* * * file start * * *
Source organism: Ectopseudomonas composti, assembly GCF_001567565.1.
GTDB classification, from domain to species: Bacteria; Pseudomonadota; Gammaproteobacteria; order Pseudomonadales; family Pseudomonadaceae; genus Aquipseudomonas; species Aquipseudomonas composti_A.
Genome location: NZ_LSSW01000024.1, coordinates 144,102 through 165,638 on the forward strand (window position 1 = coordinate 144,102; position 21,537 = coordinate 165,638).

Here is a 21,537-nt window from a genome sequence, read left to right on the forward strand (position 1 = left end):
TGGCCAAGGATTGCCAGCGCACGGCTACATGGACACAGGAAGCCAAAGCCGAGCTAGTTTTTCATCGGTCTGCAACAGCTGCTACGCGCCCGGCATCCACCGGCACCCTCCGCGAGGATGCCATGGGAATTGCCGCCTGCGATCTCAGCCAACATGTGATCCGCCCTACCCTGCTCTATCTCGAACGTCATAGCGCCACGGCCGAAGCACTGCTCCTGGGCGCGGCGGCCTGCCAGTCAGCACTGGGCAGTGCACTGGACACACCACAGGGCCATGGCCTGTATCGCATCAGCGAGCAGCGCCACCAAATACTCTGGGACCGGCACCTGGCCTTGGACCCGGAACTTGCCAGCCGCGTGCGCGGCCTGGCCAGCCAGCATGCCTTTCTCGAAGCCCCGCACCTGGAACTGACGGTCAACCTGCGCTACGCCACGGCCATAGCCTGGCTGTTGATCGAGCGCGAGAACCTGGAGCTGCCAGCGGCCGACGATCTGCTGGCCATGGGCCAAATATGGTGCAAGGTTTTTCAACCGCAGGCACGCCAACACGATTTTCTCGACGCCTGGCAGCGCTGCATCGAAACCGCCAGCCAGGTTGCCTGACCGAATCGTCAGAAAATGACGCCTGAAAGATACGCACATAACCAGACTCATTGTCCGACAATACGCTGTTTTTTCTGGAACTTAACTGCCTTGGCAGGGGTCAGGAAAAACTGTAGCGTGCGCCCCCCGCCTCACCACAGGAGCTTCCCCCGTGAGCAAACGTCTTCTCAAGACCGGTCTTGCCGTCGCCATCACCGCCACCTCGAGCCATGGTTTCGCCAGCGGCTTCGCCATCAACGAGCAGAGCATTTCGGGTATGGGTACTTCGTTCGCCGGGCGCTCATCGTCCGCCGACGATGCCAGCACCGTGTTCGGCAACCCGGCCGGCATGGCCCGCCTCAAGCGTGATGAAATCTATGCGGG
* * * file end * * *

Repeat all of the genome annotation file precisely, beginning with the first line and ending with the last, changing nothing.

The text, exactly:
Source organism: Ectopseudomonas composti, assembly GCF_001567565.1.
GTDB classification, from domain to species: Bacteria; Pseudomonadota; Gammaproteobacteria; order Pseudomonadales; family Pseudomonadaceae; genus Aquipseudomonas; species Aquipseudomonas composti_A.
Genome location: NZ_LSSW01000024.1, coordinates 144,102 through 165,638 on the forward strand (window position 1 = coordinate 144,102; position 21,537 = coordinate 165,638).

Here is a 21,537-nt window from a genome sequence, read left to right on the forward strand (position 1 = left end):
TGGCCAAGGATTGCCAGCGCACGGCTACATGGACACAGGAAGCCAAAGCCGAGCTAGTTTTTCATCGGTCTGCAACAGCTGCTACGCGCCCGGCATCCACCGGCACCCTCCGCGAGGATGCCATGGGAATTGCCGCCTGCGATCTCAGCCAACATGTGATCCGCCCTACCCTGCTCTATCTCGAACGTCATAGCGCCACGGCCGAAGCACTGCTCCTGGGCGCGGCGGCCTGCCAGTCAGCACTGGGCAGTGCACTGGACACACCACAGGGCCATGGCCTGTATCGCATCAGCGAGCAGCGCCACCAAATACTCTGGGACCGGCACCTGGCCTTGGACCCGGAACTTGCCAGCCGCGTGCGCGGCCTGGCCAGCCAGCATGCCTTTCTCGAAGCCCCGCACCTGGAACTGACGGTCAACCTGCGCTACGCCACGGCCATAGCCTGGCTGTTGATCGAGCGCGAGAACCTGGAGCTGCCAGCGGCCGACGATCTGCTGGCCATGGGCCAAATATGGTGCAAGGTTTTTCAACCGCAGGCACGCCAACACGATTTTCTCGACGCCTGGCAGCGCTGCATCGAAACCGCCAGCCAGGTTGCCTGACCGAATCGTCAGAAAATGACGCCTGAAAGATACGCACATAACCAGACTCATTGTCCGACAATACGCTGTTTTTTCTGGAACTTAACTGCCTTGGCAGGGGTCAGGAAAAACTGTAGCGTGCGCCCCCCGCCTCACCACAGGAGCTTCCCCCGTGAGCAAACGTCTTCTCAAGACCGGTCTTGCCGTCGCCATCACCGCCACCTCGAGCCATGGTTTCGCCAGCGGCTTCGCCATCAACGAGCAGAGCATTTCGGGTATGGGTACTTCGTTCGCCGGGCGCTCATCGTCCGCCGACGATGCCAGCACCGTGTTCGGCAACCCGGCCGGCATGGCCCGCCTCAAGCGTGATGAAATCTATGCGGG